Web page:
Mittens C.

Mittens1Miss Mittens C. – Cherry Hill, New Jersey
Female, Dilute Calico, Domestic shorthair
June 1, 1996 – September 1, 2010
Diagnosed with IBD in January 2007
Diagnosed with small cell gastrointestinal lymphoma on December 23, 2008
Diagnosed with hypothyroidism in January 2010
Diagnosed with kidney disease/renal insufficiency in May, 2010
Diagnosed with grade 3 heart murmur in May 2010

First Entry, May 1, 2010: Miss Mittens was diagnosed with small cell GI Lymphoma on December 23, 2008 after an endoscopy and ultrasound. There may be a link Mittens3between IBD and GI lymphoma. I’ve been told that when a cat has IBD, there can be abnormal cells present. In some cats the abnormal cells simply stay abnormal but in other cats can it turn into cancer. GI Lymphoma has many of the same symptoms as IBD and both can be hard to diagnose. I’ve noticed from talking to other cat owners whose cats have GI lymphoma that their cats were thought to have IBD prior to getting GI lymphoma. Many cases involved chronic vomiting and constipation. However, my observations are anecdotal and not scientific or factual evidence. In Miss Mittens’ case, her IBD symptoms were not ones commonly associated with IBD. In summary, her main symptoms were chronic severe constipation, chronic high liver enzyme values, a voracious appetite and weight loss. She never vomited or had diarrhea. Miss Mittens and her sister Kaci were 9-1/2 years old when I adopted them on January 29, 2006 from their owner, who was dying of cancer. Unfortunately, I was unable to learn anything about their overall health prior to adopting them or any medical history other than the medical history for the first year of their lives. However, as far as I could tell, Miss Mittens seemed healthy.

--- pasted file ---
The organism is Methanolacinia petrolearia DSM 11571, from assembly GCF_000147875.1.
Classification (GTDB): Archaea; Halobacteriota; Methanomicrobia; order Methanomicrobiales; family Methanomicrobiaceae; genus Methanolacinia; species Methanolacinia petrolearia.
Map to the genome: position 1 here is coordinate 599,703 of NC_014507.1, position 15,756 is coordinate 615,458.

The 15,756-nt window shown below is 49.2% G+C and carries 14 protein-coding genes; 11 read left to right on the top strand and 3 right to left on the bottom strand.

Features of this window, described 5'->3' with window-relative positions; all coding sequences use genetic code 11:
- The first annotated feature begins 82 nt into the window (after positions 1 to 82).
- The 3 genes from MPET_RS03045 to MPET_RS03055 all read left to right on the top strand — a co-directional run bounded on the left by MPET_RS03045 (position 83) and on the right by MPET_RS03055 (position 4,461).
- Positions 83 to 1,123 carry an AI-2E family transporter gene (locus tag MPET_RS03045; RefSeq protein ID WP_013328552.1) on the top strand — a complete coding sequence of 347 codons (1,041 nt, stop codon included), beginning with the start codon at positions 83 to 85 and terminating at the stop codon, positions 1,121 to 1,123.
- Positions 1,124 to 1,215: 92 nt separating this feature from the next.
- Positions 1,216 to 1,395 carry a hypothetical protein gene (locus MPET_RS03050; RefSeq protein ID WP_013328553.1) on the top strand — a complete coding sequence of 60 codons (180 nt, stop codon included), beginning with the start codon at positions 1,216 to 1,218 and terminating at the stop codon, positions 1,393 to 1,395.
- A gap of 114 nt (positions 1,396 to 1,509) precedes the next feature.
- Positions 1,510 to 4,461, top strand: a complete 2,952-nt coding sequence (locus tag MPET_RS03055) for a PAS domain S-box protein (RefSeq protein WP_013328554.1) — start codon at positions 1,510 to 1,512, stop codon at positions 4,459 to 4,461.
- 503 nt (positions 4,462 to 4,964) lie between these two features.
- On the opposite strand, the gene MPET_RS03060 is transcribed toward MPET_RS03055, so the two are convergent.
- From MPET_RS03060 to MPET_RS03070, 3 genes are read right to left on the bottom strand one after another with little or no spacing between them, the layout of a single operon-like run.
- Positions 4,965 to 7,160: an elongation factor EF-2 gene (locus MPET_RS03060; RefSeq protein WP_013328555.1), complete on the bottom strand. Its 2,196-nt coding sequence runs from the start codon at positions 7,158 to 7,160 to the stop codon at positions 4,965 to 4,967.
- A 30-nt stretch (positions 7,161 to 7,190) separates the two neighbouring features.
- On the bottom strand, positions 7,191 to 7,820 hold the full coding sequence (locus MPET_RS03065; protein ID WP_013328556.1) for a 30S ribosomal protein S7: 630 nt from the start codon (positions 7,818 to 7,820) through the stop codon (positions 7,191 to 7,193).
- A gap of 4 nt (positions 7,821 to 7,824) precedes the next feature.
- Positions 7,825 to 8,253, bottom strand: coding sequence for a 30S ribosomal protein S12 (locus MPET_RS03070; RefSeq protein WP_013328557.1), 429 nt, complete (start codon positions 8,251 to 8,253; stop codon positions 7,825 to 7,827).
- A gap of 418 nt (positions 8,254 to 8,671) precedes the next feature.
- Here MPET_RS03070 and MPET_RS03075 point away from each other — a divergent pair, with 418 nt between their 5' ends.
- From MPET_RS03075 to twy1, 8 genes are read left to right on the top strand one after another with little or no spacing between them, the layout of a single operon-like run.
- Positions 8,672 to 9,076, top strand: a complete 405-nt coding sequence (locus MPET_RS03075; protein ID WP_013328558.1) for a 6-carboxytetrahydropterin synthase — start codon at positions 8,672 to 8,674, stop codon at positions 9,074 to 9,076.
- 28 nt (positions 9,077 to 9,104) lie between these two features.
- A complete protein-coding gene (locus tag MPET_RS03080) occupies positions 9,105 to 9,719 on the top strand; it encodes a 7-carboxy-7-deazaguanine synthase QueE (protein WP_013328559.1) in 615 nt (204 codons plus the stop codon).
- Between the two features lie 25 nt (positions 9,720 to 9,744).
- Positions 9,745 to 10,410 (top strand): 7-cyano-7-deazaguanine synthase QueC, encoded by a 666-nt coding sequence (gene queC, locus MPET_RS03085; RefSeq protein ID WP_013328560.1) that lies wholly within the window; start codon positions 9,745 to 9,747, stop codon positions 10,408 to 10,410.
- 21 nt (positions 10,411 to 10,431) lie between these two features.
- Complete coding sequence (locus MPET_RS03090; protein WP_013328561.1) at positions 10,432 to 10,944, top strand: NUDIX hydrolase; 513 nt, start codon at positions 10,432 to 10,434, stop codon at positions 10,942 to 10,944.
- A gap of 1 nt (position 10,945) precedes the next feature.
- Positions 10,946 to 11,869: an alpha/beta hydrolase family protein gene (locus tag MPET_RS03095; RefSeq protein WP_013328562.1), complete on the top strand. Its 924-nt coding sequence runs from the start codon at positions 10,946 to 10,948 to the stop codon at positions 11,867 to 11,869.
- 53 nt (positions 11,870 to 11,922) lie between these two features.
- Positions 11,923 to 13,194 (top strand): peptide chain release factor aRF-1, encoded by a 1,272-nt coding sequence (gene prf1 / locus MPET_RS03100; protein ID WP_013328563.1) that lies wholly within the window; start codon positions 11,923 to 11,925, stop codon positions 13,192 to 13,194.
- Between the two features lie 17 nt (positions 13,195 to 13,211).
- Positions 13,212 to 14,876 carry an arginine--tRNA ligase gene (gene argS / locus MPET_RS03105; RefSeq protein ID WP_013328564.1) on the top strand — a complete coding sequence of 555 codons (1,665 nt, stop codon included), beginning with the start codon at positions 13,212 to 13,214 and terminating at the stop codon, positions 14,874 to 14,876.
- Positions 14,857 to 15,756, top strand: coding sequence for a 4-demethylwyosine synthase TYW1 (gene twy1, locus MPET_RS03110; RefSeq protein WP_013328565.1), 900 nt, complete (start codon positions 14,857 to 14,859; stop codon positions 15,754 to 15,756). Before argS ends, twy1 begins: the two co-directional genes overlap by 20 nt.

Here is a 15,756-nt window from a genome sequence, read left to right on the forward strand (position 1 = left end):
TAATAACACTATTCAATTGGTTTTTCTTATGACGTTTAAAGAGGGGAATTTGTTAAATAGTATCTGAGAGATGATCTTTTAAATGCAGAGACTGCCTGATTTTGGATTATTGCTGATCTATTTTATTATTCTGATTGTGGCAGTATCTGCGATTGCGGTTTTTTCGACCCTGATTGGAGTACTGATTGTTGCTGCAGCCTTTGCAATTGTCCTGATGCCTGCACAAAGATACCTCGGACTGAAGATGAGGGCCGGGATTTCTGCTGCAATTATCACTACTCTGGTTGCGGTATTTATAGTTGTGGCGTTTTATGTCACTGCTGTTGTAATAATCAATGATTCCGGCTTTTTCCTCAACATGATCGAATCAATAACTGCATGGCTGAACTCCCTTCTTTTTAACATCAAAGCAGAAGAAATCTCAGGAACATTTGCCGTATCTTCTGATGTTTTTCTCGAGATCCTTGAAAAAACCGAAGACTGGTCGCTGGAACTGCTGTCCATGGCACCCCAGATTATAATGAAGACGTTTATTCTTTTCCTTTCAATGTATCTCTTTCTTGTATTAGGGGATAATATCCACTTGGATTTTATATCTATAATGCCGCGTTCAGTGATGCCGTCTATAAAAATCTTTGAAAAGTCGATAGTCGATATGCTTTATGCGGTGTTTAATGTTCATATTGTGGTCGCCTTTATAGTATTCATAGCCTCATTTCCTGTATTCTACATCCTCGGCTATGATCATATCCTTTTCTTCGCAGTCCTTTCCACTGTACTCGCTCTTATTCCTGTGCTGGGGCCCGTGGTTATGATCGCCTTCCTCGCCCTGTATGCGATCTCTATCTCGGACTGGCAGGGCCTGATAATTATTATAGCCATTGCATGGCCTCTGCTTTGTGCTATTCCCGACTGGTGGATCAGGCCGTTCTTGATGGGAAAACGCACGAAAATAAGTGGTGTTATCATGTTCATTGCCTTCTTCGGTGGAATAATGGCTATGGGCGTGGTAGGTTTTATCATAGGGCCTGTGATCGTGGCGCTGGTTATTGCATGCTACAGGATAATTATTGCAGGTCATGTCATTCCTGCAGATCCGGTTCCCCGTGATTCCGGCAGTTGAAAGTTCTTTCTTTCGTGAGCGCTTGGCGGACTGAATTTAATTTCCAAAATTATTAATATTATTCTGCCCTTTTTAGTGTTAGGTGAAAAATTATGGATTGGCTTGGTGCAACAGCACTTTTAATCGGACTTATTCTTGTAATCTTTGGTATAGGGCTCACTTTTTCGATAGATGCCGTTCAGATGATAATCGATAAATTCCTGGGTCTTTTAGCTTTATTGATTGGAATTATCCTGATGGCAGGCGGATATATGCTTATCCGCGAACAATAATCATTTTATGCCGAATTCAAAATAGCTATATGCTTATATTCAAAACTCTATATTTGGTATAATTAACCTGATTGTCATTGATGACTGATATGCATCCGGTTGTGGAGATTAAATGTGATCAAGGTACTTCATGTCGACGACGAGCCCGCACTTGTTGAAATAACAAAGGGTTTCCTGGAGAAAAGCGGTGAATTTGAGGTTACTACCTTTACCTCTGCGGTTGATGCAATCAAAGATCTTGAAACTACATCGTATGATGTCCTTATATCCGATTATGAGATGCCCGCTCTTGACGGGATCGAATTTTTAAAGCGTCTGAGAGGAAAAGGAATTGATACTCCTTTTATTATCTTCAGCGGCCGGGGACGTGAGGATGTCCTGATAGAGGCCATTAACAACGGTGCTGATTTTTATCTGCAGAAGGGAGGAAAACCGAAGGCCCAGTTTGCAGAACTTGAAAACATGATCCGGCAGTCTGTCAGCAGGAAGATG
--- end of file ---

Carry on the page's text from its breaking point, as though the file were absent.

Max_2.2Diet: My primary concern when I first adopted them was Kaci, who was vomiting every day. I took Kaci to a series of veterinarians as I tried to find answers to why she was vomiting every day. I was told Kaci could have IBD but other than that, nothing the vets did helped eliminate the vomiting. I finally consulted a holistic veterinarian who told me to change Kaci’s diet and eliminate all dry food and feed only grain-free canned food. I spent the month of July changing both cats over to a diet of canned food only. During the next several months, slowly but surely, Kaci’s intestinal inflammation healed and her vomiting decreased and is now infrequent. Both Mittens and Kaci continue to eat nothing but grain-free canned foods to this day.

Early Symptoms – Elevated ALT Value and Severe Constipation: The first indication that something wasn’t right with Mittens was in blood test results in October 2006. One of Mittens’ liver enzyme values, the ALT, was slightly elevated at 137 (normal range is 10-50). Everything else was normal. The vet said we’d take a wait and see approach and retest her liver in 3-6 months. Around that time, Miss Mittens also started getting constipated. In December 2006, Mittens became severely constipated. She was hospitalized for two days and had four enemas. During the first week of January 2007, Mittens was again hospitalized for two days and given three more enemas. While hospitalized in January 2007, she had more blood tests and the only abnormality found was her ALT value which had elevated to 130. I was told not to worry about it, that it was probably caused by the stress on her liver from her constipation. I was told Mittens had IBD. That surprised me because I thought IBD involved vomiting and/or diarrhea and not constipation. The vet told me that wasn’t so. Mittens began taking lactulose to alleviate her constipation. She took 5-6 ml. of lactulose daily for the next two years. She’d have large bowel movements with mega-sized stools every 2-3 days. Without lactulose, Mittens was unable to have a bowel movement.